More great stuff from Losurdo’s book on Stalin. He devotes a section to what he calls the reductio ad Hitlerum: the concentrated and intense process by the anti-communist propaganda machine to make out that Stalin was no different from Hitler. Among many guilty of this process is Hannah Arendt’s profoundly influential and wayward work, The Origins of Totalitarianism (1951). For Arendt, key components of ‘totalitarian regimes’ are the idea of a master race, the belief that one is ‘elected’ for world domination (does she have the USA in mind?), and the abolition of civil society, in which all restraints on the state’s power are removed and the state attempts to control every aspect of life as a basis for world domination. She argues that Hitler and Stalin, Nazism and communism, are therefore two sides of the same totalitarian coin. At the time, this argument suited a European and American Left that was seeking common ground with liberalism, for it enabled them to oppose actually existing socialist states in Eastern Europe and Asia.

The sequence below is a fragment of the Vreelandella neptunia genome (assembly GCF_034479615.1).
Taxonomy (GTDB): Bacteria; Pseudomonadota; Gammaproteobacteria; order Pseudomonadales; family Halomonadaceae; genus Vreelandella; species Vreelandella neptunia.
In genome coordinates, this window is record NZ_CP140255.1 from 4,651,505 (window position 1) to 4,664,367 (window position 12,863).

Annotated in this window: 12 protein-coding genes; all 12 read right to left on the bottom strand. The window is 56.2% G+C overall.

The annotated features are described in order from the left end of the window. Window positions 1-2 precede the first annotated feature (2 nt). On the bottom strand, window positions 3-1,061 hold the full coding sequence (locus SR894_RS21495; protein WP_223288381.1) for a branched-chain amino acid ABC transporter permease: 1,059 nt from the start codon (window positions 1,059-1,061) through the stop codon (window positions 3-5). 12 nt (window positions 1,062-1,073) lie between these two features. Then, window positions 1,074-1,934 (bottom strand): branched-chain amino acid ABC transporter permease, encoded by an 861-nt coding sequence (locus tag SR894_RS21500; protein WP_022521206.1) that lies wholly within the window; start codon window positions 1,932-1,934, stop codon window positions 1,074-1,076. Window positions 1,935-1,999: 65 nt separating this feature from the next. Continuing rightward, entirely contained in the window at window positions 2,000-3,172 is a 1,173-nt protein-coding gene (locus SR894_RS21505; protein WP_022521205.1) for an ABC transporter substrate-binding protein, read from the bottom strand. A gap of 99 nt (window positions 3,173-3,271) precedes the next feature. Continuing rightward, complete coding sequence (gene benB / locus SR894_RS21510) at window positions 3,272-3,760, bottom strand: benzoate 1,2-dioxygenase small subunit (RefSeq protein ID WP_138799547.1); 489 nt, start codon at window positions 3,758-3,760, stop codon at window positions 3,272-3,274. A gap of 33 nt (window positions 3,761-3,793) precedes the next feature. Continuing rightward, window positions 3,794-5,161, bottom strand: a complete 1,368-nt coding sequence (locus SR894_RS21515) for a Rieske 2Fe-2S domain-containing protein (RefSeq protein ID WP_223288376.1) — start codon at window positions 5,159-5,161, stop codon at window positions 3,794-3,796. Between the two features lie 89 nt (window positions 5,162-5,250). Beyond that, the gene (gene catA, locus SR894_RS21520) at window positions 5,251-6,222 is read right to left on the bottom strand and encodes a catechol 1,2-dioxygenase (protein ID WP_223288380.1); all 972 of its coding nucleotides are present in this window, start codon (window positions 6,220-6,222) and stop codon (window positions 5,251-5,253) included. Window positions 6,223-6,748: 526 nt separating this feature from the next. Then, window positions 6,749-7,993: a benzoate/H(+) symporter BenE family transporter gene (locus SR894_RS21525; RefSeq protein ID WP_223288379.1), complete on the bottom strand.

The result, suggests Losurdo, is an extraordinary caricature. Stalin’s ‘terror’ was nothing less than gratuitous violence and was exclusively motivated by a totalitarian ideology driven by the bloody paranoia of a singular person.

Another key component is the Soviet-Nazi (Molotov-Ribbentrop) non-aggression pact of 1939, which supposedly shows how close the two sides really were. Neglected are a few interesting little facts: Stalin was late on the scene, as everyone seemed to want to make treaties, pacts, and agreements with the Third Reich. These include the concordats with the Roman Catholic and Lutheran Churches in Germany (1933); the Haavara agreement (1933-39), when Zionist organisations arranged with the fascist government for the transfer of Jews to Palestine (20,000 German Jews thus made their way there); the naval accord with the UK (1935), which enabled Hitler to re-arm Germany and permitted him to colonise eastern Europe (with the UK seeking to direct Hitler to Russia); the Nazi-Polish non-aggression treaty (1934), and then the Munich Agreement (1938), at which Germany, France, the UK and Italy were present and which explicitly acknowledged the ‘disappearance’ of Austria and Czechoslovakia. Indeed, the US ambassador present at Munich opined that it was important to isolate ‘Asiatic despotism’ (guess who he had in mind) and protect ‘European civilisation’. So Stalin was hardly the only one to be interested in such an agreement, even if all it did was buy him a little time against such united opposition.